5 Uses for Your Bank Account Routing and Account Numbers

Updated on June 3rd, 2022
infographic US banks

Your bank account routing and account numbers might not seem very significant, but they act as an important gateway for the cash going into and out of your bank account. Freelancers and other small business owners may find keeping your routing and account numbers handy is a good idea, as you’ll need them somewhat frequently when looking to move funds in or out of your account online or when working with business partners.

Client payments

The best use for your account and routing numbers is getting paid! The ultimate reason you work, after all, is to make money. An electronic funds transfer is typically the cheapest and easiest way to get paid by any client. If you work online, this payment method is the standard way to get cash into your bank account. And that remains the case when you use an external payment or invoice processor like Due.com.

Some larger clients prefer to pay me via a direct funds transfer. For others, I use a payment process connected to my website or online invoicing system. In all cases, the cost is quite reasonable and the payment processor ensures the funds show up in my account quickly and on schedule. What more can you ask for?

Payroll

For tax reasons, I found it is better to run my business as an S-Corporation and pay myself a regular paycheck for the work I do at my company. It doesn’t matter if you need to just pay one person or a whole slew of employees, you may need your bank routing and account numbers for payroll. This makes sense for a lot of reasons. Here’s how I have my payroll set up:

  1. Automatic recurring payroll (salary) with a fixed amount every Friday
  2. Payroll service automatically withdraws payment from business checking using routing and account numbers from the business account
  3. Payroll service automatically deposits payment into my personal checking using routing and account numbers from my personal account
  4. Lastly, payroll service deducts state and federal taxes using routing and account numbers from the business account and automatically sends them to government tax authorities

That’s it! It works easily and simply. After a relatively quick setup process, I had this up and running and don’t have to touch a thing to keep my regular paychecks showing up in my personal account. Aside from getting paid first in the business account, that is.

ACH transfers

If you want to transfer money between business accounts or business and personal accounts at different banks, you’ll need to tap into the same electronic fund transfer system used for payments and payroll as described above: the ACH system. ACH is short for the automated clearinghouse, a system from the Federal Reserve Bank that allows banks to send money to accounts at other banks using just routing and account numbers. Pretty slick, right?

I use ACH transfers regularly to send money from my business checking to my personal checking. This is for “dividend” payments, or member’s draws, on top of my regular payroll. I also use ACH transfers to send money between my personal checking, savings, and brokerage accounts at outside banks or financial institutions.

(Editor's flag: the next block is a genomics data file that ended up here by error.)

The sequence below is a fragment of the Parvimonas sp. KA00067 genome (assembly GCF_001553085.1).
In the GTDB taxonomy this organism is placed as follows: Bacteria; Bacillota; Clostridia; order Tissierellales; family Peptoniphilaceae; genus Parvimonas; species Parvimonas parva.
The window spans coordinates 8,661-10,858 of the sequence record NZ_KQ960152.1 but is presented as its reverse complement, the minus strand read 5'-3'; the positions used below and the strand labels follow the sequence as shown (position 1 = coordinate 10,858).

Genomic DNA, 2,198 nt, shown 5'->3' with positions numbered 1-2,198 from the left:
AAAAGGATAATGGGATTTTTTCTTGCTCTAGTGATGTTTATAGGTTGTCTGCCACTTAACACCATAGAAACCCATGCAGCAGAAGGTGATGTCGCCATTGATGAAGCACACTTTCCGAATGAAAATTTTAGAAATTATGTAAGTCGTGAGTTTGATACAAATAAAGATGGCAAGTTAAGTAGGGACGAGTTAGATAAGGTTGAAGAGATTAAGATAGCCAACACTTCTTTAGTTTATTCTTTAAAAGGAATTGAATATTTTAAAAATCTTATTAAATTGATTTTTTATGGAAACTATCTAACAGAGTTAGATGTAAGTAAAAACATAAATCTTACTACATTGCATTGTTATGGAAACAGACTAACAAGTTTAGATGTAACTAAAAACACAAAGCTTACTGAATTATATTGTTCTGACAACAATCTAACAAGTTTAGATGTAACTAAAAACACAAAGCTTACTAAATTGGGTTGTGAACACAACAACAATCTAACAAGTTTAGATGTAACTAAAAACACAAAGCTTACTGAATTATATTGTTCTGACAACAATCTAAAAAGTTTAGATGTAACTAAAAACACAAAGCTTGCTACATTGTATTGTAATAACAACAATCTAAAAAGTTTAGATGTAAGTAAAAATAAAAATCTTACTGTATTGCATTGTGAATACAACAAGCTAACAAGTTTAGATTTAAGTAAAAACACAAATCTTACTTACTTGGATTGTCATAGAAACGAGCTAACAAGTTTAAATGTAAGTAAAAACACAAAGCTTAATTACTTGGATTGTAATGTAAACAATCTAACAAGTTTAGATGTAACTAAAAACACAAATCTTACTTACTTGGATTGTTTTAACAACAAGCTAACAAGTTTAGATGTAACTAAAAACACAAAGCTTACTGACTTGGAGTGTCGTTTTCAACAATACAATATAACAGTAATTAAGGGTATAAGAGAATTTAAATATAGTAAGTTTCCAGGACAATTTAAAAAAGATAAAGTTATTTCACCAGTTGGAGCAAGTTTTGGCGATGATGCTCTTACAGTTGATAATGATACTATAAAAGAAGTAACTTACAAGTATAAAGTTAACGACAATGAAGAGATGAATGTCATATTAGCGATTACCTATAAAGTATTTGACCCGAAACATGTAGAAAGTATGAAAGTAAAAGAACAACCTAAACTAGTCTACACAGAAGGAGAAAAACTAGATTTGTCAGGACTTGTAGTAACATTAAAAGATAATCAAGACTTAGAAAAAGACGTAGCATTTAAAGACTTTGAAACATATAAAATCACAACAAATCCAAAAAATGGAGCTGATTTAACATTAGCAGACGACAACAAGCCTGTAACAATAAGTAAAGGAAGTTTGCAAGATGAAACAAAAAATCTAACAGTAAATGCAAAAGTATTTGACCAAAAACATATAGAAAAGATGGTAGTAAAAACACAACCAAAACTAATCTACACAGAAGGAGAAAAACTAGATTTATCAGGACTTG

Tax payments

They say there are only two certainties in life: death and taxes. Regardless of how you feel about the old saying when tax payments come due you have a few options to pay. You can pay via a credit or debit card for an extra fee, or pay using an electronic funds transfer with your routing and account numbers at no extra cost!

That’s right. Just enter your routing and account numbers on your tax forms when filing and you can get a tax refund or make a tax payment right from your bank account using account details.

Credit card bills

Last on this list but far from the last way you may use your numbers: credit card bills. I use my credit card everywhere possible to maximize my travel hacking miles and points. When it comes time to pay those cards, I look to one of two choices. First: online bill pay at my bank. In this case, the bank uses the credit card company’s routing and account numbers to pay my bill on my behalf.

Second, I can enter my check account routing and account numbers on my credit card company’s website to pay with an ACH transfer. Either way, it is quick, free, and easy!

Keep your bank account routing and account numbers secure

Your bank account and routing numbers are useful to some shady characters with more malicious intent for the same reason they are useful to you: those numbers give someone direct access to your bank account balance. Keep your numbers secure to ensure your funds never go away without your permission. But when you use them well and keep them secure, you can use your bank account routing and account numbers as a tool for easy and quick funds transfer for many years to come.

Eric Rosenberg

Eric Rosenberg

Eric Rosenberg is a personal finance expert. He received an MBA in Finance from the University of Denver in 2010. Since graduating he has been blogging about financial tips and tricks to help people understand money better. He is a debt master, insurance expert and currently writes for most of the top financial publications on the planet.

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